We went to my mentor’s place in SF for dinner. We talked about lots of interesting things while sitting on the floor, which made us look like a cult, which I absolutely loved.
As a mentorship relationship, a lot of our conversations are about me asking questions and him helping me answer them. So my question of the night was if I should be less ambitious.
Steve Jobs used to say that the world as we know it was built by people not much smarter than ourselves. That means we can shape it, we can bend our reality, create a new world.
And well, that’s kind of what I’ve been trying to do for the past 2 years. Especially during the past 5 months, I’ve been trying to bring into existence something that’s never been done before, at least not in the way that I’m doing it — I’m talking about lab-grown cotton, btw.
I’ve noticed that innovation can be both objectively and subjectively hard. When I say objectively, I mean that making the thing work is actually hard. By subjectively, I mean that the whole world is telling you that the chances of success in your mission, as a “high schooler”, are equal to zero.
Perhaps the latter is not that subjective though. I have a hell lot of things left to learn, and college will definitely help with that. But that doesn't mean I can’t get started, which I have.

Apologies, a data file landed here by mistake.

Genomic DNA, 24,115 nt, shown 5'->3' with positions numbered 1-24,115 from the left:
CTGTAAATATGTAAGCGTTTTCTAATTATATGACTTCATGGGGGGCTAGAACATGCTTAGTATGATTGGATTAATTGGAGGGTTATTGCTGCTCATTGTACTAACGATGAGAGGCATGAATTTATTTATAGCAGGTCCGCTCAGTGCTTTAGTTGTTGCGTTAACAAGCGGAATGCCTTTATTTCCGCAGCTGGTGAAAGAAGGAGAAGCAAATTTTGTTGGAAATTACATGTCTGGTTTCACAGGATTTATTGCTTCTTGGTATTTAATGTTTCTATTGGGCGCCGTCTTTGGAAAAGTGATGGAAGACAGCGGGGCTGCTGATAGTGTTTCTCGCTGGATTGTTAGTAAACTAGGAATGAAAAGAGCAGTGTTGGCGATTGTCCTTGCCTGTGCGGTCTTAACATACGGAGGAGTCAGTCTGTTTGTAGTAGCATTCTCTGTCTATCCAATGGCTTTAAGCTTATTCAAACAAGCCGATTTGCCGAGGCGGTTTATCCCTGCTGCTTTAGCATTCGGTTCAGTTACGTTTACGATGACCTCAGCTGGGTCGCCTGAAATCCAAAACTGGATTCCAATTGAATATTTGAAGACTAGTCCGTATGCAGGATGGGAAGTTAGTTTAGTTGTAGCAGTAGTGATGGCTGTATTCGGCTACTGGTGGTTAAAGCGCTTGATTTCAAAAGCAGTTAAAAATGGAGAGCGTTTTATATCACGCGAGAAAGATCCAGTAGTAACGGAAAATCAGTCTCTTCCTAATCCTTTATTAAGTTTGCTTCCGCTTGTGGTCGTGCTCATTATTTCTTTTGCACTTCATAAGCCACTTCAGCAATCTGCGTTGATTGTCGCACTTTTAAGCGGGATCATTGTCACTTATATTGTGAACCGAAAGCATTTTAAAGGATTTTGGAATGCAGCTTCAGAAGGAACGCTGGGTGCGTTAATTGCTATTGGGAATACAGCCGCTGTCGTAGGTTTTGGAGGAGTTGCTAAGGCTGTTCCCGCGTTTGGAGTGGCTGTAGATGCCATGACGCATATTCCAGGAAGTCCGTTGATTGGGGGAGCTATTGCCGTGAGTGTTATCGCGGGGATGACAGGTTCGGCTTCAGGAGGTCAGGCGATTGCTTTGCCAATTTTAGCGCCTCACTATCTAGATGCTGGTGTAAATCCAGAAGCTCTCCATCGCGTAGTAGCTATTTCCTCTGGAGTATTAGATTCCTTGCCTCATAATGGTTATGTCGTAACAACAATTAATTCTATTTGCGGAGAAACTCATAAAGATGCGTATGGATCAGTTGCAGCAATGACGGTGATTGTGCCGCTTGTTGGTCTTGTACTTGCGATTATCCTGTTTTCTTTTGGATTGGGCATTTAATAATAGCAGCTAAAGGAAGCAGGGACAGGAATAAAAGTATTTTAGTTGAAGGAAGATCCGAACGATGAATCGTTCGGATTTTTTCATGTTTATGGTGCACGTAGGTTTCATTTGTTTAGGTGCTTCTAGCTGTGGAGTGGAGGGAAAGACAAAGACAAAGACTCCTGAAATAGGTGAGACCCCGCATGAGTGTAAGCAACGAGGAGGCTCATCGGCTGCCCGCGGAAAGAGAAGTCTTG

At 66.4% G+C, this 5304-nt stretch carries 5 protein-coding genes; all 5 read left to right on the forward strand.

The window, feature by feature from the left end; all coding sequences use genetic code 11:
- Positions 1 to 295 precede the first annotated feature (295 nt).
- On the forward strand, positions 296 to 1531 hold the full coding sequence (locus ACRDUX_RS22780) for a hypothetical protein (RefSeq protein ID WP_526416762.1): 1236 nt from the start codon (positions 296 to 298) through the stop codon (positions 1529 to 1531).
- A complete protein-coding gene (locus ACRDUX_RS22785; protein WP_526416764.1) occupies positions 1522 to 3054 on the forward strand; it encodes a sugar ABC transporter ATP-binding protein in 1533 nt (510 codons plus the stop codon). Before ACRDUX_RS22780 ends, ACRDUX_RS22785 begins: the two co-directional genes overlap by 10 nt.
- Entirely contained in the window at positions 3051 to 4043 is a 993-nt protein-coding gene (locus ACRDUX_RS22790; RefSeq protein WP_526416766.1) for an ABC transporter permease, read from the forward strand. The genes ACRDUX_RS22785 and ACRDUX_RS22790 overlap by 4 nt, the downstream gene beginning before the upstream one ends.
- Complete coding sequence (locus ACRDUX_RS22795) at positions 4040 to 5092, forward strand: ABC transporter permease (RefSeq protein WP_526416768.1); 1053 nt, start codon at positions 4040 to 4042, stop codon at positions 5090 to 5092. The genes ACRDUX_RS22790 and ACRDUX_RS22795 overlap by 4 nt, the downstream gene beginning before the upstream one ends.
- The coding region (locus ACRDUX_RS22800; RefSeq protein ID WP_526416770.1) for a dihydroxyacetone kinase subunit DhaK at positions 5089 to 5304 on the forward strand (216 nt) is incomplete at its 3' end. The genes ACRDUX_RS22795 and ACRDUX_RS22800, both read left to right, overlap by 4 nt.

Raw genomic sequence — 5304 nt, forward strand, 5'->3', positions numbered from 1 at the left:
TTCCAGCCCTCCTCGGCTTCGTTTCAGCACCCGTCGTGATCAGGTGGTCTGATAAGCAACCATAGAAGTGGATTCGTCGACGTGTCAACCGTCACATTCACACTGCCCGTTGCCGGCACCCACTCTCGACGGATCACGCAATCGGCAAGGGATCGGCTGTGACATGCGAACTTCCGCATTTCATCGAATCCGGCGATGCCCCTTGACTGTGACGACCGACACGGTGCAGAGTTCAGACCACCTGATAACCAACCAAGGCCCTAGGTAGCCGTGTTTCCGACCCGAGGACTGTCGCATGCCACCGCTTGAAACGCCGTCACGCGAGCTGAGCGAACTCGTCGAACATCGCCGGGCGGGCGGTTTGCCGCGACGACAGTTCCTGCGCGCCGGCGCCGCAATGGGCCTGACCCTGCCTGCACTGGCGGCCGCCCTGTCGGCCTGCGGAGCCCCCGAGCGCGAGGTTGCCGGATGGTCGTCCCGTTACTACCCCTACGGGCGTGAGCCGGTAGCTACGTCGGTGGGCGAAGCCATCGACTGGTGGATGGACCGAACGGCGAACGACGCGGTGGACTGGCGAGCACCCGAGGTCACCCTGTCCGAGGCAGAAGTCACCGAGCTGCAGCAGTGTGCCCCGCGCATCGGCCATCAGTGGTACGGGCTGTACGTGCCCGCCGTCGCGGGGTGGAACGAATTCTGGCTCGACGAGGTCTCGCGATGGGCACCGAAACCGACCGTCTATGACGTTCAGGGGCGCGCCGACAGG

Still, on day 3 I met people doing actually legit things, who are at least 4 years older than me. It made me think that some degree of impostor syndrome is great for me once in a while. It also made me question: should I be less ambitious? The inspirational answer is in the subheading.
Who I am and where I’m going
What did Christina Agapakis tell me when we met in-person? “you’re Twitter famous!”. Then Youssef Abdelmaksoud and his friends from Egypt told me how much they love what I do, a girl from Toronto told me she’d seen me on Twitter, people from Ginkgo told me they know me from there too, and a biotech VC from Israel told me she’s been following my newsletter for some months now.
It’s simply amazing to see how the internet has helped me connect with all these and many more people — I’ll actually make a pause to thank you for reading this right now. I really appreciate it. It makes me happy :)
So that means I’m doing something right with my content creation skills. Still, my goal, ever since I watched that video about CRISPR as a 14 y/o, has been to start a biotech startup to make an positive impact in the world.
To do that; to bend reality as we all know it, to grow something that’s never been grown before, I need way more than a great Twitter account. I need to become a great scientist.
As I wrote it in my notes before this blog: science x art = genius. I’m already good at the art. If only I get really good at the science, I’ll be unstoppable. Not being super smart in that yet, can create doubt in people, including myself. I don’t want to be known as the Twitter girl only, but as S🧠FIA: CEO and founder of a company taking lab-grown biomaterials to market.
Race Against the Clock!